University of Tartu to confer doctoral degrees to 138 on centennial ({{contentCtrl.commentsTotal}})

University of Tartu Rector Toomas Asser at the Assembly Hall.
University of Tartu Rector Toomas Asser at the Assembly Hall. Source: Andres Tennus/University of Tartu

Doctoral degrees will be conferred on 138 people and honorary doctorates on four people at an assembly on Sunday marking the centennial of the establishment of the University of Tartu as an Estonian-language university.

Doctoral degrees will be conferred on 138 people and honorary doctorates on four people at an assembly on Sunday marking the centennial of the establishment of the University of Tartu as an Estonian-language university.

Also to be presented at Sunday's assembly are the university's Award for Contribution to the Estonian National Identity and a scholarship for a visiting professor from the Estonian diaspora.

In remarks released on the eve of the anniversary, University of Tartu Rector Toomas Asser described the establishment of an Estonian-language university just one hundred years after the abolition of serfdom as an unforeseen achievement for such a small nation.

"That, one hundred years on, the Estonian-language university not only continues to exist, but ranks among the best in the world demonstrates Estonians' belief in education and research," Asser said. "But it is not by far an arrival that we are currently celebrating, as the the university must now be a sensible and responsible guide in coping with the problems affecting Estonia and the entire world."

Following several public events on Saturday, the official anniversary of Estonia's national university, Dec. 1, will be celebrated on a more solemn scale, with a church service at St. John's Church at 10 a.m., which will include the consecration of the university's new Estonian flag, a gift from the Estonian Flag Society.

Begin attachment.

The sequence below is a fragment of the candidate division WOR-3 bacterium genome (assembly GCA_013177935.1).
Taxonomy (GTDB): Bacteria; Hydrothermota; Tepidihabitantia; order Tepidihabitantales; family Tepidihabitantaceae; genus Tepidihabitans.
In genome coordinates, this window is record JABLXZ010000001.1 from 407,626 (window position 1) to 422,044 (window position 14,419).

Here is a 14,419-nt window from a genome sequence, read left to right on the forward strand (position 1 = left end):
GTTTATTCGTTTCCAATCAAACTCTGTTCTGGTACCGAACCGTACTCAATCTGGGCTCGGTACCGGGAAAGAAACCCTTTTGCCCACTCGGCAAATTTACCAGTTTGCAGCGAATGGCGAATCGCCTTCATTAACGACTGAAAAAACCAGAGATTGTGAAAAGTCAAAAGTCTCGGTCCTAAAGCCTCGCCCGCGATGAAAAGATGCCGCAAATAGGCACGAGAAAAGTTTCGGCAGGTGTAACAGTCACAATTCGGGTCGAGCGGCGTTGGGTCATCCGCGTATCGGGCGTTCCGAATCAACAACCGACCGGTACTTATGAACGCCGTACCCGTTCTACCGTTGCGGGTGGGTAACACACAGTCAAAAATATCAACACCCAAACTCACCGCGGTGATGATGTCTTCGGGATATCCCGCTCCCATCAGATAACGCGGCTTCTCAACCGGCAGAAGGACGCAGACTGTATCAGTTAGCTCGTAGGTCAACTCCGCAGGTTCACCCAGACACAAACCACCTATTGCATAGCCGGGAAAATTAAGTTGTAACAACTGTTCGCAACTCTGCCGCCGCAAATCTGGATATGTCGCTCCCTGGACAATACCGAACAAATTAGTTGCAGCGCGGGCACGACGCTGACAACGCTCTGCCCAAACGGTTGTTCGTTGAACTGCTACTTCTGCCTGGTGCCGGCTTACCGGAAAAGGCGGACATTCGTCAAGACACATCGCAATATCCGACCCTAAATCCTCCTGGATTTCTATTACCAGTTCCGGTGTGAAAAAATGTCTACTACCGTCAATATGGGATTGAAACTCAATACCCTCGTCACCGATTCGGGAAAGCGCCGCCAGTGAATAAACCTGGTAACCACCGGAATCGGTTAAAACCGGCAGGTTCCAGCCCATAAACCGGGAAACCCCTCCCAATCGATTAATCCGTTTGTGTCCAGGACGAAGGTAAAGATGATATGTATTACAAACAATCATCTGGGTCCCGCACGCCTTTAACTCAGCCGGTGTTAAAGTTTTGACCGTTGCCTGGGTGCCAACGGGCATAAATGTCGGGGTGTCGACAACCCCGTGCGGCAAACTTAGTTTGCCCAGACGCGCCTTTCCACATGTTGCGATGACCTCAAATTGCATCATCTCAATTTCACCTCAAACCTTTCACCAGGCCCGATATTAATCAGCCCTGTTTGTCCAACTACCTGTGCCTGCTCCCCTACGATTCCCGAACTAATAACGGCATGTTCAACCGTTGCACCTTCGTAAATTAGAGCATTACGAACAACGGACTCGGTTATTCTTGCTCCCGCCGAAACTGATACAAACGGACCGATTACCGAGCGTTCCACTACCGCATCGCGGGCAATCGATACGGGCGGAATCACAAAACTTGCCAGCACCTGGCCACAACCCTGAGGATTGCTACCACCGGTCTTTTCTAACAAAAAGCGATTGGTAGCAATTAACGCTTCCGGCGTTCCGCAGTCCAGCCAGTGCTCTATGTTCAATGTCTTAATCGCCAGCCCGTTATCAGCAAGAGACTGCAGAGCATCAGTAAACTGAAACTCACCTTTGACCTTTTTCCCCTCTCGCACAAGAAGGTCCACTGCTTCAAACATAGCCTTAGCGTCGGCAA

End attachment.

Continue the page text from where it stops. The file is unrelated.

The assembly at the University of Tartu Assembly Hall will begin at 12 p.m., and include a formal anniversary lecture and the conferment of honorary doctorates and doctoral degrees, the presentation of the university's Award for Contribution to the Estonian National Identity, and the presentation of the scholarship for a visiting professor from the Estonian diaspora.

This assembly will be followed by the rector's reception at the University of Tartu Museum on Toomemägi.

In an homage to the opening meeting of the Estonian-language university held one hundred years ago, a poem written for the occasion at the time by poet Gustav Suits will be recited at Sunday's assembly, where the chairs will also be arranged the same way they were at the opening meeting on Dec. 1, 1919.

Fourth official language of study

Established as Academia Gustaviana by King Gustavus Adolphus of Sweden in 1632, the University of Tartu saw three different languages of instruction — Latin, German and Russian — across the following three centuries before being officially established as the Estonian-language national university of the Republic of Estonia in December 1919, nearly two years after the country had declared its independence.

Following the end of World War I, the German Army handed the university over to Peeter Põld, who represented the Estonian government. Estonian was declared the official language of the university, and following a period of preparation, 351 students, including 305 Estonians, began their studies at the university on Oct. 6, 1919.

Over 13,000 students are currently studying at the University of Tartu, including over 1,600 international students.

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Editor: Aili Vahtla

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